The Parable of the Lost Sheep 15 1 Now z the tax collectors and sinners were all drawing near to hear him. 2 And the Pharisees and the scribes a grumbled, saying, b “This man receives sinners and c eats with them.” 3 So he told them this parable: 4 d “What man of you, having a hundred sheep, e if he has lost one of them, does not leave the ninety-nine f in the open country, and g go after the one that is lost, until he finds it? 5 And when he has found it, h he lays it on his shoulders, rejoicing. 6 And when he comes home, he calls together his friends and his neighbors, saying to them, ‘Rejoice with me, for i I have found my sheep that was lost.’ 7 Just so, I tell you, there will be more joy in heaven over one sinner who j repents than over ninety-nine k righteous persons who need no repentance. The Parable of the Lost Coin 8 “Or what woman, having ten silver coins, 1 if she loses one coin, does not light a lamp and sweep the house and seek diligently until she finds it? 9 And when she has found it, she calls together her friends and neighbors, saying, ‘Rejoice with me, for I have found the coin that I had lost.’ 10 Just so, I tell you, there is joy before l the angels of God over one sinner who repents.” The Parable of the Prodigal Son 11 And he said, “There was a man who had two sons. 12 And the younger of them said to his father, ‘Father, give me m the share of property that is coming to me.’ And he divided n his property between them. 13 Not many days later, the younger son gathered all he had and took a journey into a far country, and there he squandered his property in o reckless living. 14 And when he had spent everything, a severe famine arose in that country, and he began to be in need. 15 So he went and hired himself out to 1 one of the citizens of that country, who sent him into his fields to feed pigs. 16 And he p was longing to be fed with the pods that the pigs ate, and no one gave him anything. 17 “But q when he r came to himself, he said, ‘How many of my father’s hired servants have more than enough bread, but I perish here with hunger! 18 I will arise and go to my father, and I will say to him, “Father, s I have sinned against t heaven and before you. 19 u I am no longer worthy to be called your son. Treat me as one of your hired servants.”’ 20 And he arose and came to his father. But while he was still a long way off, his father saw him and felt compassion, and v ran and w embraced him and x kissed him. 21 And the son said to him, ‘Father, I have sinned against heaven and before you. u I am no longer worthy to be called your son.’ 1 22 But the father said to his servants, 1 ‘Bring quickly y the best robe, and put it on him, and put z a ring on his hand, and a shoes on his feet. 23 And bring b the fattened calf and kill it, and c let us eat and celebrate. 24 For this my son d was dead, and is alive again; he was lost, and is found.’ And they began to celebrate. 25 “Now his older son was in the field, and as he came and drew near to the house, he heard music and dancing. 26 And he called one of the servants and asked what these things meant. 27 And he said to him, ‘Your brother has come, and your father has killed the fattened calf, because he has received him back safe and sound.’ 28 But he was angry and refused to go in. His father came out and entreated him, 29 but he answered his father, ‘Look, these many years I have served you, and I never disobeyed your command, yet you never gave me a young goat, that I might e celebrate with my friends. 30 But when this son of yours came, f who has devoured g your property with prostitutes, you killed the fattened calf for him!’ 31 And he said to him, ‘Son, h you are always with me, and all that is mine is yours. 32 It was fitting e to celebrate and be glad, for this your brother i was dead, and is alive; he was lost, and is found.’”
15 1 Ἦσαν δὲ // αὐτῷ ἐγγίζοντες \\ πάντες οἱ τελῶναι καὶ οἱ ἁμαρτωλοὶ ἀκούειν αὐτοῦ. 2 καὶ διεγόγγυζον οἵ ^ τε Φαρισαῖοι καὶ οἱ γραμματεῖς λέγοντες ὅτι Οὗτος ἁμαρτωλοὺς προσδέχεται καὶ συνεσθίει αὐτοῖς. 3 εἶπεν δὲ πρὸς αὐτοὺς τὴν παραβολὴν ταύτην λέγων· 4 Τίς ἄνθρωπος ἐξ ὑμῶν ἔχων ἑκατὸν πρόβατα καὶ ^ ἀπολέσας // ἐξ αὐτῶν ἓν \\ οὐ καταλείπει τὰ ἐνενήκοντα ἐννέα ἐν τῇ ἐρήμῳ καὶ πορεύεται ἐπὶ τὸ ἀπολωλὸς ἕως εὕρῃ αὐτό; 5 καὶ εὑρὼν ἐπιτίθησιν ἐπὶ τοὺς ὤμους ^ αὐτοῦ χαίρων, 6 καὶ ἐλθὼν εἰς τὸν οἶκον συγκαλεῖ τοὺς φίλους καὶ τοὺς γείτονας, λέγων αὐτοῖς· Συγχάρητέ μοι ὅτι εὗρον τὸ πρόβατόν μου τὸ ἀπολωλός. 7 λέγω ὑμῖν ὅτι οὕτως χαρὰ // ἐν τῷ οὐρανῷ ἔσται \\ ἐπὶ ἑνὶ ἁμαρτωλῷ μετανοοῦντι ἢ ἐπὶ ἐνενήκοντα ἐννέα δικαίοις οἵτινες οὐ χρείαν ἔχουσιν μετανοίας. 8 Ἢ τίς γυνὴ δραχμὰς ἔχουσα δέκα, ἐὰν ἀπολέσῃ δραχμὴν μίαν, οὐχὶ ἅπτει λύχνον καὶ σαροῖ τὴν οἰκίαν καὶ ζητεῖ ἐπιμελῶς ἕως ^ οὗ εὕρῃ; 9 καὶ εὑροῦσα ^ συγκαλεῖ τὰς φίλας ^ καὶ γείτονας λέγουσα· Συγχάρητέ μοι ὅτι εὗρον τὴν δραχμὴν ἣν ἀπώλεσα. 10 οὕτως, λέγω ὑμῖν, // γίνεται χαρὰ \\ ἐνώπιον τῶν ἀγγέλων τοῦ θεοῦ ἐπὶ ἑνὶ ἁμαρτωλῷ μετανοοῦντι. 11 Εἶπεν δέ· Ἄνθρωπός τις εἶχεν δύο υἱούς. 12 καὶ εἶπεν ὁ νεώτερος αὐτῶν τῷ πατρί· Πάτερ, δός μοι τὸ ἐπιβάλλον μέρος τῆς οὐσίας· // ὁ δὲ \\ διεῖλεν αὐτοῖς τὸν βίον. 13 καὶ μετ’ οὐ πολλὰς ἡμέρας συναγαγὼν ^ πάντα ὁ νεώτερος υἱὸς ἀπεδήμησεν εἰς χώραν μακράν, καὶ ἐκεῖ διεσκόρπισεν τὴν οὐσίαν αὐτοῦ ζῶν ἀσώτως. 14 δαπανήσαντος δὲ αὐτοῦ πάντα ἐγένετο λιμὸς ^ ἰσχυρὰ κατὰ τὴν χώραν ἐκείνην, καὶ αὐτὸς ἤρξατο ὑστερεῖσθαι. 15 καὶ πορευθεὶς ἐκολλήθη ἑνὶ τῶν πολιτῶν τῆς χώρας ἐκείνης, καὶ ἔπεμψεν αὐτὸν εἰς τοὺς ἀγροὺς αὐτοῦ βόσκειν χοίρους· 16 καὶ ἐπεθύμει // γεμίσαι τὴν κοιλίαν αὐτοῦ ἀπὸ \\ τῶν κερατίων ὧν ἤσθιον οἱ χοῖροι, καὶ οὐδεὶς ἐδίδου αὐτῷ. 17 εἰς ἑαυτὸν δὲ ἐλθὼν ^ ἔφη· Πόσοι μίσθιοι τοῦ πατρός μου ^ περισσεύονται ἄρτων, ἐγὼ δὲ // λιμῷ ὧδε \\ ἀπόλλυμαι· 18 ἀναστὰς πορεύσομαι πρὸς τὸν πατέρα μου καὶ ἐρῶ αὐτῷ· Πάτερ, ἥμαρτον εἰς τὸν οὐρανὸν καὶ ἐνώπιόν σου, 19 ^ οὐκέτι εἰμὶ ἄξιος κληθῆναι υἱός σου· ποίησόν με ὡς ἕνα τῶν μισθίων σου. 20 καὶ ἀναστὰς ἦλθεν πρὸς τὸν πατέρα ^ ἑαυτοῦ. ἔτι δὲ αὐτοῦ μακρὰν ἀπέχοντος εἶδεν αὐτὸν ὁ πατὴρ αὐτοῦ καὶ ἐσπλαγχνίσθη καὶ δραμὼν ἐπέπεσεν ἐπὶ τὸν τράχηλον αὐτοῦ καὶ κατεφίλησεν αὐτόν. 21 εἶπεν δὲ // ὁ υἱὸς αὐτῷ \\ · Πάτερ, ἥμαρτον εἰς τὸν οὐρανὸν καὶ ἐνώπιόν σου, ^ οὐκέτι εἰμὶ ἄξιος κληθῆναι υἱός ^ σου. 22 εἶπεν δὲ ὁ πατὴρ πρὸς τοὺς δούλους αὐτοῦ· ^ Ταχὺ ^ ἐξενέγκατε στολὴν τὴν πρώτην καὶ ἐνδύσατε αὐτόν, καὶ δότε δακτύλιον εἰς τὴν χεῖρα αὐτοῦ καὶ ὑποδήματα εἰς τοὺς πόδας, 23 καὶ ^ φέρετε τὸν μόσχον τὸν σιτευτόν, θύσατε, καὶ φαγόντες εὐφρανθῶμεν, 24 ὅτι οὗτος ὁ υἱός μου νεκρὸς ἦν καὶ ἀνέζησεν, // ἦν ἀπολωλὼς \\ καὶ εὑρέθη. καὶ ἤρξαντο εὐφραίνεσθαι. 25 Ἦν δὲ ὁ υἱὸς αὐτοῦ ὁ πρεσβύτερος ἐν ἀγρῷ· καὶ ὡς ἐρχόμενος ἤγγισεν τῇ οἰκίᾳ, ἤκουσεν συμφωνίας καὶ χορῶν, 26 καὶ προσκαλεσάμενος ἕνα τῶν παίδων ἐπυνθάνετο τί ^ ἂν εἴη ταῦτα· 27 ὁ δὲ εἶπεν αὐτῷ ὅτι Ὁ ἀδελφός σου ἥκει, καὶ ἔθυσεν ὁ πατήρ σου τὸν μόσχον τὸν σιτευτόν, ὅτι ὑγιαίνοντα αὐτὸν ἀπέλαβεν. 28 ὠργίσθη δὲ καὶ οὐκ ἤθελεν εἰσελθεῖν. ὁ ^ δὲ πατὴρ αὐτοῦ ἐξελθὼν παρεκάλει αὐτόν. 29 ὁ δὲ ἀποκριθεὶς εἶπεν τῷ πατρὶ ^ αὐτοῦ· Ἰδοὺ τοσαῦτα ἔτη δουλεύω σοι καὶ οὐδέποτε ἐντολήν σου παρῆλθον, καὶ ἐμοὶ οὐδέποτε ἔδωκας ἔριφον ἵνα μετὰ τῶν φίλων μου εὐφρανθῶ· 30 ὅτε δὲ ὁ υἱός σου οὗτος ὁ καταφαγών σου τὸν βίον ^ μετὰ πορνῶν ἦλθεν, ἔθυσας αὐτῷ τὸν // σιτευτὸν μόσχον \\ . 31 ὁ δὲ εἶπεν αὐτῷ· Τέκνον, σὺ πάντοτε μετ’ ἐμοῦ εἶ, καὶ πάντα τὰ ἐμὰ σά ἐστιν· 32 εὐφρανθῆναι δὲ καὶ χαρῆναι ἔδει, ὅτι ὁ ἀδελφός σου οὗτος νεκρὸς ἦν καὶ ^ ἔζησεν, καὶ ^ ἀπολωλὼς καὶ εὑρέθη.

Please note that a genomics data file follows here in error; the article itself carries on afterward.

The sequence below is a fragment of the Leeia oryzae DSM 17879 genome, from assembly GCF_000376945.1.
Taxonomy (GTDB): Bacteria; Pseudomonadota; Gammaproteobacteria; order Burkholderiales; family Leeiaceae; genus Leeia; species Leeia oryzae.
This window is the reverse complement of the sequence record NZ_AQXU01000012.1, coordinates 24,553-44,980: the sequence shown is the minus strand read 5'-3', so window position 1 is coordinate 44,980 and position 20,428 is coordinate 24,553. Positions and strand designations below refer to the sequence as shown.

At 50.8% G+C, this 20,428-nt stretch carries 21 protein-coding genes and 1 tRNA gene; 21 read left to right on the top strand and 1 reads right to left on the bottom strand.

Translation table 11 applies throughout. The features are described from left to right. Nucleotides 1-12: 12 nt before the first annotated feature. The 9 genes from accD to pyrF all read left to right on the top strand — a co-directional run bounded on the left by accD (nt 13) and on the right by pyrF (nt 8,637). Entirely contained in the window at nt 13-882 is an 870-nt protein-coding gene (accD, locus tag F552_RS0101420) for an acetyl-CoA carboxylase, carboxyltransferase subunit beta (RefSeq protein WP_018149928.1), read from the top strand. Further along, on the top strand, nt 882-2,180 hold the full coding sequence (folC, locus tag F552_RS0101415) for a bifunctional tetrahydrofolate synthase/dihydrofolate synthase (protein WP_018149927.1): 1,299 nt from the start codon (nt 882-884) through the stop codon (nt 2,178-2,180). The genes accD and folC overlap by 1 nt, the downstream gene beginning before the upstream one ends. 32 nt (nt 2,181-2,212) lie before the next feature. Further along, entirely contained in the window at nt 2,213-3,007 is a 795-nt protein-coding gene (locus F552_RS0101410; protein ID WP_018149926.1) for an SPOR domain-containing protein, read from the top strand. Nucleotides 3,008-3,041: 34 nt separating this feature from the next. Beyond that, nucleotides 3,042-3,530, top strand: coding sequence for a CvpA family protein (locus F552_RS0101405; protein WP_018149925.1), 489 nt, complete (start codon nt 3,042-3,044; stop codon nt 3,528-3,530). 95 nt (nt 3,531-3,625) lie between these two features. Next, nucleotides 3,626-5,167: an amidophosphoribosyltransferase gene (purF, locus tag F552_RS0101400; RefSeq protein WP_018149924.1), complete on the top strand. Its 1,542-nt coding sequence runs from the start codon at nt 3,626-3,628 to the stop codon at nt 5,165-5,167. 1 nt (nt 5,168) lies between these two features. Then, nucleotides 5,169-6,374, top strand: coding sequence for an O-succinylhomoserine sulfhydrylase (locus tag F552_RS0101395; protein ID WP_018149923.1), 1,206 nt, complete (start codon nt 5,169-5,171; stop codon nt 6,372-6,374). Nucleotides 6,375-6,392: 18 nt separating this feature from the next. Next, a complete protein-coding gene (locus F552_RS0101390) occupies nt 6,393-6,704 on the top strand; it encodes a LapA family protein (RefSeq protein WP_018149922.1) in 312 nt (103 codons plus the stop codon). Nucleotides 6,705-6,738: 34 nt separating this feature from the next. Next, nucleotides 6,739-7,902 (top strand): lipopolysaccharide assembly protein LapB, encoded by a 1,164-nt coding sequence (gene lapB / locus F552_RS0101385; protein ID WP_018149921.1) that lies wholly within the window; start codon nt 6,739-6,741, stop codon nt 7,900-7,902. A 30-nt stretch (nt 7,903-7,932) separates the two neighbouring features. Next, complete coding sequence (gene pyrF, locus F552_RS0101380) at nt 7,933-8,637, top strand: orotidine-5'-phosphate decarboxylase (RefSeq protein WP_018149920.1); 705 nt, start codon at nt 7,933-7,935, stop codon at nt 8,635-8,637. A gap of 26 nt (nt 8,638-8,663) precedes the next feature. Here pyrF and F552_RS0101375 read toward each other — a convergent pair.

Encouragement in evangelism, part 2 God delights to seek and to save the lost Intro : Recap part 1: the path, the rocks, the thorns, the good soil. We are the soil; we also have the privilege to sow the seed of the Word of God. Four angles of evangelism: 1. Knowing who we are in Jesus. Loved, free, supplied constantly with grace for service, co-operators, co-missionaries with the Lord. 2. Making connections and conversations with non-believers (intentional living). Our productivity idol hinders us greatly here. Even the business world gets this better than we do, with approaches to investing, networking etc. 3. Actually speaking the word of God. A true and apt piece (rather than the whole Bible) at a time; cf how Jesus speaks with people. 4. Connecting people to the community of God. Our pride gets in the way. Yet community is what begs the question, the 'final apologetic'. In today's passage, Luke 15, we read three parables Jesus told which show the different logic of the gospel, that pursues the lost. Invests in the non-productive, wasteful, and shameful. Jesus, revealing the Father, came to seek and save the lost (cf Luke 19.1-10). For us this means, 1) we are also to trace the ways of Jesus (our identity and expectations) as his followers; 2) we are to find ways to pursue and invest in the lost, though it seems profoundly wasteful; 3) the word to share is a word of grace to the unworthy; 4) we do this together and rejoice together. Note how it kicks off, verses 1-2 . They are grumbling over how Jesus spends his time, and who he spends it with. Self-righteousness. The three parables which follow are all the same, but the final one delivers the direct rebuke to self-righteousness. NB how we think about 'waste' also shows our sense of righteousness and value. 1. A man pursues his lost sheep and rejoices when he finds it (v3-7) Leaves the 99 to save the 1. Isn't that crazily illogical? Hard, persevering work is implied in the pursuit. v6 calls people together to rejoice. Isn't the rejoicing a bit over the top and wasteful? v7 why will there be joy in heaven over a sinner who repents? Aren't they already full of joy? 2. A woman searches for her lost coin and rejoices when she finds it (v8-10) Once again hard, persevering work is implied in the searching. v9 calls people together to rejoice. Isn't the rejoicing a bit over the top and wasteful? v10 again, why will there be joy in heaven over a sinner who repents? Aren't they already full of joy? 3. A Father rejoices when his lost son returns - but the older brother grumbles (v11-32) A picture of the selfish and destructive rebellion of sin. A picture of the people of Israel's history (exile and humiliation, at hands of Gentiles) A picture of outrageous grace and kindness of God the Father through Jesus. A picture of terrible self-righteousness; the older brother is actually blind to the grace he enjoys; this grumbling is what makes the link to v2. This third parable is similar, but different to the first two: All three end with rejoicing over the lost. Collective rejoicing - many together. All three have a clear privilege for the lost. But the final one ends by highlighting self-righteousness, which actually opposes the seeking and saving of the lost. Note how his self-righteousness is shown not only in his resentment of generosity to his brother, but in his resistance to community, to coming inside and joining others (his father goes out to him). The fattened calf - isn't that a waste? The banquet and fattened calf helps us answer the running question: Why such rejoicing in heaven; aren't they already happy? Over a sinner? The reason: since the glory of God is shown, and thus enjoyed - this incredible holy love which justifies the sinner. Not that more glory can be 'added' to God, like bars of gold. But that the glory of his extravagant generosity and kindness can be seen and enjoyed more. Applications : So it is actually our deep self-righteousnesses which stand in the way of seeking and saving the lost, not techniques or opportunities or even having the words to say. Bound up with what we view is a waste of time or emotional energy or money. Self-righteousness mocks and grumbles and criticises relating and investing with messy, sinful, waste of time people. Self-righteousness resents sinners being forgiven and celebrated . Heaven rejoices, but self-righteous people grumble. Self-righteousness misses the glory of forgiveness for the unworthy, and thus misses the rejoicing. Since they do not have the joy of seeing God's glory. Part of our 'death to self' lies in our plans for our schedule and our relationships. Death to a certain form of self-controlled productivity. We need to stick to a very different kind of logic, shown to us by the Lord Jesus in his parables and his life. E.g., Should church leaders focus primarily on 'net givers' in their congregations? Should churches focus on evangelising the wealthy and professional? What, specifically, do we mean: not one size fits all. But a way of living normal daily life which has a deliberate, sustained, persevering outward look to it. A particular energy into making connections with those who don't yet know Jesus [examples] [surprisingly low annual growth rate of the early church in first three centuries] Wrap up: God delights to seek and to save the lost. We need to ask ourselves, do we delight in seeking people and in seeing people saved? If not, what stops us from that delight? In today's passage, Luke 15, we read three parables Jesus told which show the different logic of the gospel, that pursues the lost. Invests in the non-productive, wasteful, and shameful. Jesus, revealing the Father, came to seek and save the lost (cf Luke 19.1-10). For us this means, 1) we are also to trace the ways of Jesus (our identity and expectations) as his followers, constantly challenging our own ingrained sense of waste and self-righteousness; 2) we are to find ways to pursue and invest in the lost, though it seems profoundly wasteful; 3) the word to share is a word of grace to the unworthy; 4) we do this together and rejoice together.